Microsoft said it had not observed any attacks in the wild targeting any of these flaws.

IE Oh My
Microsoft fixed 24 flaws in Internet Explorer (MS14-037), one publicly disclosed bug and 23 privately reported ones. This is after Microsoft patched 59 vulnerabilities in Internet Explorer last month. The issues are critical for Internet Explorer 6 to Internet Explorer 11 on Windows machines, but just moderate on Windows servers.

Attackers can exploit the IE bugs by tricking users into visiting a specially crafted malicious site. Once the attack succeeds, the attacker would have the same user rights as the compromised user. Users with fewer rights—not logged in as Administrator, for example—would be less impacted.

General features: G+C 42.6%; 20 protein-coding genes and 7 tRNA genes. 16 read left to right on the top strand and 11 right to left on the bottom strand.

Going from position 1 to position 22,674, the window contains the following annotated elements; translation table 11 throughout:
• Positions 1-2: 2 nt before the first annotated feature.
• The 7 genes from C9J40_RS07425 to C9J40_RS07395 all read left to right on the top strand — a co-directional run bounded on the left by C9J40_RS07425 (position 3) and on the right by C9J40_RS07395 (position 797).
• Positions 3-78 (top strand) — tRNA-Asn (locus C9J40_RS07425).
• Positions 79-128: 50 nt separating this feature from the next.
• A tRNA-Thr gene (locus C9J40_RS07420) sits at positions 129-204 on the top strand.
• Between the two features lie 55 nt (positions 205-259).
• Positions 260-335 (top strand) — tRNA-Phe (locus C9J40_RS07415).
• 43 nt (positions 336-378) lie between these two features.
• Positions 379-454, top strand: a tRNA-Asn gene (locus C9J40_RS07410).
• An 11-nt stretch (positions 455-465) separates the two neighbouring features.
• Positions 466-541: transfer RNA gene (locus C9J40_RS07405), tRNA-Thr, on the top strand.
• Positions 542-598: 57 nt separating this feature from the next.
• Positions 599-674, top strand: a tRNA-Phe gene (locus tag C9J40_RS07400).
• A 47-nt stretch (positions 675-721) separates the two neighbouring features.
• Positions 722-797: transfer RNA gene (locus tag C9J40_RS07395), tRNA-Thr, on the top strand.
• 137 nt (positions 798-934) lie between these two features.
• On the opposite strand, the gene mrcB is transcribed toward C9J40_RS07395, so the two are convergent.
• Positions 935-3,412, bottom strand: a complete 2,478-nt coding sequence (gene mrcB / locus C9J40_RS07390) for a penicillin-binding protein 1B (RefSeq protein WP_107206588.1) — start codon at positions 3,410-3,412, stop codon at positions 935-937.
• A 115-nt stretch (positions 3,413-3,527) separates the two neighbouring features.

“It remains to be seen if Microsoft has cleaned up the Internet Explorer vulnerability closet for the next few months or if this is the new normal,” said Marc Maiffret, CTO of BeyondTrust.

Obscure Windows Software
The issue with Windows Journal (MS14-038) could allow attackers to remotely execute malicious code. Windows Journal is installed by default on all supported versions of Windows, from Vista to 8.1, but isn’t commonly used. Windows Journal can be used on touch-enabled devices as well as non-touch Windows computers to capture handwritten notes. The vulnerability was in how Windows opened files saved in the Windows Journal (.jnt) format.

The Windows Journal bug is a “great example of how unused software can be abused by attackers,” stated Craig Young, a security researcher at Tripwire.

Windows Journal is not installed on Windows Server versions.